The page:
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Re: Template Modules in Core

by SimonClinch (Chaplain)
on May 13, 2011 at 15:37 UTC ( #904691=note: print w/ replies, xml ) Need Help??


in reply to Template Modules in Core

I am used to having this kind of client environment, so I tend to use my own template processing, for example putting placeholders in a file, e.g. __ID__ and using bog-standard substitution. A useful standard tool in unix is the C preprocessor which, with a little Perl programming around it, can be used for fairly comprehensive templating of just about anything, in spite of it being designed for C language preprocessing. In fact a home-grown templating module based on the C-preprocessor could be worth doing if the requirement is a persistent one.

One world, one people


Comment on Re: Template Modules in Core
Re^2: Template Modules in Core
by pileofrogs (Priest) on May 13, 2011 at 17:58 UTC

    Big ups m4! (m4 is the C-preprocessor) Update: or is it...? D'oh! no it's not! It's a macro language that, I think, originally came with sendmail... I suck!

    http://www.gnu.org/software/m4/manual/m4.html

    I use m4 all the time for random stuff. I find it's best for jobs that require you to type the same or similar stuff over.. and over.. and over.. but not so good for stuff that requires calculating something. EG my nagios configs are really repetitive, so m4=good. Making a dynamic web page: m4=not-so-good. A good mix would be a perl script that generates an m4 file full of definitions which m4 places in the result files. Aaannd of course you'd have a Makefile to make that easy to use. Aaaand you'd use m4 to make the Makefile less of a hastle... Aaaand you'd use perl to make the m4 less dumb....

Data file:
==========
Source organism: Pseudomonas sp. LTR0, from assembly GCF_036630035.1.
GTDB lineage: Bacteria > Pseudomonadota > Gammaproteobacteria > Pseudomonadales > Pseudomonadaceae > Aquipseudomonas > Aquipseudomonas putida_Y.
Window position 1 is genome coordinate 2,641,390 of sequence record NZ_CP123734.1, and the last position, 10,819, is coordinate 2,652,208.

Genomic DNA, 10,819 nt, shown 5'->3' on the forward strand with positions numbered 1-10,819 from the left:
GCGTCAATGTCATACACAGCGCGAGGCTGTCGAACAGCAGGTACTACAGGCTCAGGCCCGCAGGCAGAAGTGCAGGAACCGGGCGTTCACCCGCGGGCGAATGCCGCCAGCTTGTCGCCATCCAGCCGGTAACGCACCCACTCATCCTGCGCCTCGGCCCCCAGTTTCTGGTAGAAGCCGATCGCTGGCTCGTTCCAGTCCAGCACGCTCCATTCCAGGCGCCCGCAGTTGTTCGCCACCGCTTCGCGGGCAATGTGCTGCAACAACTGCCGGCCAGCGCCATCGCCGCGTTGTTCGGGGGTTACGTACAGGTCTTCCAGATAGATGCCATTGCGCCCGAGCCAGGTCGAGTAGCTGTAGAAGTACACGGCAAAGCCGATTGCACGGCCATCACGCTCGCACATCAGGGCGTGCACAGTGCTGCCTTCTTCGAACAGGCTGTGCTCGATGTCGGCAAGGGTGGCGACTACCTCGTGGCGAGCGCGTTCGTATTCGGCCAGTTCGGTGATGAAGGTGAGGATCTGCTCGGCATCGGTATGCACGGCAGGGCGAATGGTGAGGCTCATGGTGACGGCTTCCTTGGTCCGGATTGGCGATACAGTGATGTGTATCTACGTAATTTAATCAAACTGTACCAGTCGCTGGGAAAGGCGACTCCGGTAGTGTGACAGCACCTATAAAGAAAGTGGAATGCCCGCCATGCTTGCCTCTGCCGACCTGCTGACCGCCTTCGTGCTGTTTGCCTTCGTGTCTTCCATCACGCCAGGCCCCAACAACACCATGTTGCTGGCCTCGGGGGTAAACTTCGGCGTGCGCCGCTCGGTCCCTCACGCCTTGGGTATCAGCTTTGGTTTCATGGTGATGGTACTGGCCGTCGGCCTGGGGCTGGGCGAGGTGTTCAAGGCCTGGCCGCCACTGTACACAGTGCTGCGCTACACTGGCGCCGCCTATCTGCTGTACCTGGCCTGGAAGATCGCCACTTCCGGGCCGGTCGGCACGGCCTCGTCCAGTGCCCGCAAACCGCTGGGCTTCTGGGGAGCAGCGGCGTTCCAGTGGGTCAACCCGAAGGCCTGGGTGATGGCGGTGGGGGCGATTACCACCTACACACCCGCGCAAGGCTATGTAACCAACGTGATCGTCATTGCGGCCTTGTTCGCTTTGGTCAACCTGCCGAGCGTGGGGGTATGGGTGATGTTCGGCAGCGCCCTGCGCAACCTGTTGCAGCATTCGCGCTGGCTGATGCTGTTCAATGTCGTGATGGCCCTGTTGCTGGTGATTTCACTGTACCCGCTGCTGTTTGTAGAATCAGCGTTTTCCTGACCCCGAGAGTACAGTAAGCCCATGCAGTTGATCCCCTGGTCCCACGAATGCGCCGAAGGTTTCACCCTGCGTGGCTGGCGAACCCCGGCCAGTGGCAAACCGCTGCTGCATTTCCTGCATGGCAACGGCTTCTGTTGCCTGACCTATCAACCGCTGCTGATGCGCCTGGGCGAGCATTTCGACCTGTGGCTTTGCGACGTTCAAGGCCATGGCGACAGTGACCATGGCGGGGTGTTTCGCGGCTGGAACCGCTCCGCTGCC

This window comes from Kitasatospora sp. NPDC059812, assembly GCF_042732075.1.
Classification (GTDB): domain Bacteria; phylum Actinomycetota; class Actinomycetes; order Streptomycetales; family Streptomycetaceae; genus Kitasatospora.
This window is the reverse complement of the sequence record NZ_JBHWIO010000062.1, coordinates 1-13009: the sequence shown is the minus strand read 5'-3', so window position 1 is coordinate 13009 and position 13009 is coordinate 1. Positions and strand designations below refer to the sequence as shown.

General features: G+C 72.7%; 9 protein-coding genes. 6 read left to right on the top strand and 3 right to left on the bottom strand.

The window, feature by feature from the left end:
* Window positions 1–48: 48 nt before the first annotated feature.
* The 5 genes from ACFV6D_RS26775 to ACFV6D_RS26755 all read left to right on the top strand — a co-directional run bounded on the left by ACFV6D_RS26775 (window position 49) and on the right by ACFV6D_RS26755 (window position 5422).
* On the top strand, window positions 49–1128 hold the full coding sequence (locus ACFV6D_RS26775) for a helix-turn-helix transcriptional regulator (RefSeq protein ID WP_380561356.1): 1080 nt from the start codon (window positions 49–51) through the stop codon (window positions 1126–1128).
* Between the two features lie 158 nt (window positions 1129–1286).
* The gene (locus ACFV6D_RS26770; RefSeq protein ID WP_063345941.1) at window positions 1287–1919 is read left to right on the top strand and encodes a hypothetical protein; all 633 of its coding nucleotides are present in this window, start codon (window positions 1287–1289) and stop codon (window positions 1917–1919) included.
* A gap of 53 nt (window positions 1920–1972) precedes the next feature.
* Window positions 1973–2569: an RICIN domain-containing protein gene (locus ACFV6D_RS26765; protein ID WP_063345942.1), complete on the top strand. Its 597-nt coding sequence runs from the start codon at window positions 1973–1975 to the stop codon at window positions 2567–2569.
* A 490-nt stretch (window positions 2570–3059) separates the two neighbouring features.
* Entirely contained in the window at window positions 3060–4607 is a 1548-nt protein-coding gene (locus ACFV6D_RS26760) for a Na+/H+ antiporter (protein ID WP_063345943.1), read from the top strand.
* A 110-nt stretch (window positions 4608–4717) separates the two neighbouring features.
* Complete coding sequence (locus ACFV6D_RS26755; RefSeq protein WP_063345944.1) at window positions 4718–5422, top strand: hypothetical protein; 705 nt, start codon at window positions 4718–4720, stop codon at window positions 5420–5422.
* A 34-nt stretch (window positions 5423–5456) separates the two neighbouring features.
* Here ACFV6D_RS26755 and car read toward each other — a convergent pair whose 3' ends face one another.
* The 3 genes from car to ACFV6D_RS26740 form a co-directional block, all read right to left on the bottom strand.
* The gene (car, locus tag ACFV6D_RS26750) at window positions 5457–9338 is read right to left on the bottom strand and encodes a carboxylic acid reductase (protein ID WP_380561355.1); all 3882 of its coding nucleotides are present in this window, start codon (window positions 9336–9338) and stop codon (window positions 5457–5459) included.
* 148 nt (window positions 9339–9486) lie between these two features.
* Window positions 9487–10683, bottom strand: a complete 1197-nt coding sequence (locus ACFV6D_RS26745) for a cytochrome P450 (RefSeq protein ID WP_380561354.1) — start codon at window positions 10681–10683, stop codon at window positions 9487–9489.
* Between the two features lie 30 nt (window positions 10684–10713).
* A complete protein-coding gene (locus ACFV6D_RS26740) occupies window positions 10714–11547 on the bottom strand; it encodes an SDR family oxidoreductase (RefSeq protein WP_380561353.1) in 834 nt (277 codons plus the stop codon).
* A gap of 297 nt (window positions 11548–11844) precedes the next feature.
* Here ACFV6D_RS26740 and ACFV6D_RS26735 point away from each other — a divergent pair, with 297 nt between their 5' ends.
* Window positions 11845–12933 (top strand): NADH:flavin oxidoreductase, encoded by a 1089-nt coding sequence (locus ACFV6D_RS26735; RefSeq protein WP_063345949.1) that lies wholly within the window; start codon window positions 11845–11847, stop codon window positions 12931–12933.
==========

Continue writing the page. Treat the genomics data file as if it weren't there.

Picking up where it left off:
Hmm...

    Yeah, usually around this point I realise I should have stayed away from m4...

    Did I mention that I suck...?

      m4 has indeed become more popular even on non-linux platforms. Although it isn't the cpp, it is certainly descended from it. It can be awkard with Perl templating because Perl has a much too flexible syntax. But for that reason Perl needs it the least. However, I can't see any problem using m4 or the cpp with say HTML templating - no conflict of syntax for example.

      One world, one people

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